TABLE 2__________________________________________________________________________ Physical properties of the fibers obtained Ultimate Ultimate Fiber tensile elonga- Birefrin- Crystal m.p. (°C.) diameter strength tion gence Crystal- Main Sub- Sub- (μ) (kg/mm2) (%) (× 10-3) linity peak peak 1 peak 2__________________________________________________________________________Example 2 9.8 190 22 43 0.59 184 189 192Example 3 9.7 150 20 40 0.57 186 190 194Example 4 10.0 170 18 42 0.58 183 187 --Example 5 11.6 145 19 38 0.57 185 190 193Example 6 4.0 260 7 45 0.58 188 192 --Comparative 35.0 80 35 33 0.44 174 170 --Example 1Comparative 30.0 60 30 37 0.45 173 170 --Example 2Comparative 50.0 70 35 35 0.44 171 168 --Example 3Comparative 60.0 70 40 30 0.38 165 159 --Example 4__________________________________________________________________________
The fiber obtained in Example 2 was stretched to about 18% in a silicone oil bath of 150° C. The fiber obtained had an ultimate tensile strength of 240 kg/mm2 and an ultimate elongation of 6%.
The crystallinity and the tensile strength shown in the respective examples were measured according to the following methods, respectively.
According to JIS-D1505-68, the density Σm was measured in an aqueous system of water-zinc chloride at 30° C. by the density gradient tube method. On the other hand, with the α-phase crystal density, the β-phase crystal density and the amorphous density being than as 1.925 g/cc, 1.973 g/cc and 1.675 g/cc, respectively, the mixing ratio of the α-phase crystal and the β-phase crystal was determined from X-ray diffaction. The crystal density (ρs) of the sample was determined by α=1.925×(proportion of the α-phase crystal)+1.973×(proportion of β-phase crystal), and using this value (ρs), the crystallinity (Xc) is determined from the following equation:
1/ρm =Xc /ρs +(1-Xc)/1.675
The above densities of the α-phase and β-phase crystals are values shown by Tadokoro et al (Polym. J., vol. 3, pp.600, 1972), and the amorphous density of 1.675 g/cc was cited from the value shown in Vysokomol soyed Alz 1654-1661 (1970).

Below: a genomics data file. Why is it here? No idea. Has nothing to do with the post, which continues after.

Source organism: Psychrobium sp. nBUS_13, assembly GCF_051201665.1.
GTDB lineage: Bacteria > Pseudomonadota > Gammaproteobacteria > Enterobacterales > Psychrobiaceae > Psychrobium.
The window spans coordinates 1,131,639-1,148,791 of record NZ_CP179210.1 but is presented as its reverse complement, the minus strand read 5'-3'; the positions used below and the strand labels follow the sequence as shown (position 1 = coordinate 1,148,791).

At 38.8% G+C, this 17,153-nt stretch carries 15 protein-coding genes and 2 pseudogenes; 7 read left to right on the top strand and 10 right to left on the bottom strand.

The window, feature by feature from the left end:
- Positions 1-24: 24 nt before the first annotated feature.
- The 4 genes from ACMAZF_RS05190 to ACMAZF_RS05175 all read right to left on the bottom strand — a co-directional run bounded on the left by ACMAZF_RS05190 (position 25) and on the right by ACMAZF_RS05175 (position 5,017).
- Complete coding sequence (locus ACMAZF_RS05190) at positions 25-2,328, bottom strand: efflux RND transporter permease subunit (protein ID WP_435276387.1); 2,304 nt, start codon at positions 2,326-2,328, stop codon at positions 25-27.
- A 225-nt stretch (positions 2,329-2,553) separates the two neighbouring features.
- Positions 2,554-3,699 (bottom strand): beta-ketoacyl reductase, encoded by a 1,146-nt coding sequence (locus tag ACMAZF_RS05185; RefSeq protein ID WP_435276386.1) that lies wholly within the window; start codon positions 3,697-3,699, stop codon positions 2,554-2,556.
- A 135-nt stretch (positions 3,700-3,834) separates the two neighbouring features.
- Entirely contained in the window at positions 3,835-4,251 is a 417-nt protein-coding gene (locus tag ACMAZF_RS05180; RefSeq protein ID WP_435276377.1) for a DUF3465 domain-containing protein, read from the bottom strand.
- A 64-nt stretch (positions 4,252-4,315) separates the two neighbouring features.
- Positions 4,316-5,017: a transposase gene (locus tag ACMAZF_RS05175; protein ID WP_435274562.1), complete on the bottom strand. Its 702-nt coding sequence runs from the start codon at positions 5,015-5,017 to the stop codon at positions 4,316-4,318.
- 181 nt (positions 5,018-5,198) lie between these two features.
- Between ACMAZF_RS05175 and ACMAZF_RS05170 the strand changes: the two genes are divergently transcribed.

Tensilon (a tensile strength testing machine) was used for the measurement. A sample attached onto a paper with an inner frame length of 25 mm was fixed on Tensilon set at an effective length of 25 mm, followed by cutting of the paper, and the tensile tenacity at breakage was determined at a stretching speed of 10 mm/min. at 23° C. On the other hand, the cross-sectional area was determined from the fiber diameter measured under microscopic observation, and the ultimate strength was determined from this value and the tenacity at breakage.
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|Citing Patent||Filing date||Publication date||Applicant||Title|
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|US4833027 *||Mar 19, 1987||May 23, 1989||Kureha Kagaku Kogyo Kabushiki Kaisha||String for a musical instrument|
|US5238739 *||Jun 26, 1991||Aug 24, 1993||Kureha Kagaku Kogyo K.K.||Abrasive filaments and production process thereof|
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|US5658663 *||Nov 27, 1995||Aug 19, 1997||Kureha Kagaku Kogyo Kabushiki Kaisha||Vinylidene fluoride resin fiber and process for producing the same|
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|US20060257654 *||Apr 20, 2006||Nov 16, 2006||Hirokazu Matsui||Modified polyvinylidenefluoride resin monofilament and method for manufacturing thereof|
|US20080148623 *||Dec 21, 2006||Jun 26, 2008||Robert Uhrig||Fishing jig|
|CN103642159A *||Nov 11, 2013||Mar 19, 2014||青岛佰众化工技术有限公司||PVDF self-reinforced composite material|
|EP0611110A2 *||Feb 4, 1994||Aug 17, 1994||Kureha Kagaku Kogyo Kabushiki Kaisha||Core material of string for instruments and string for instruments using the same|
|U.S. Classification||526/255, 428/364, 428/421|
|International Classification||G10D3/10, D01F6/12|
|Cooperative Classification||Y10T428/3154, Y10T428/2913, G10D3/10, D01F6/12|
|European Classification||G10D3/10, D01F6/12|
|Jul 23, 1984||AS||Assignment|
Owner name: KUREHA KAGAKU KOGYO KABUSHIKI KAISHA 9-11 NIHONBAS
Free format text: ASSIGNMENT OF ASSIGNORS INTEREST.;ASSIGNORS:MIZUNO, TOSHIYA;MURAYAMA, NAOHIRO;REEL/FRAME:004290/0786
Effective date: 19840719
|Mar 27, 1989||FPAY||Fee payment|
Year of fee payment: 4
|Mar 23, 1993||FPAY||Fee payment|
Year of fee payment: 8
|May 13, 1997||REMI||Maintenance fee reminder mailed|
|Oct 5, 1997||LAPS||Lapse for failure to pay maintenance fees|
|Dec 16, 1997||FP||Expired due to failure to pay maintenance fee|
Effective date: 19971008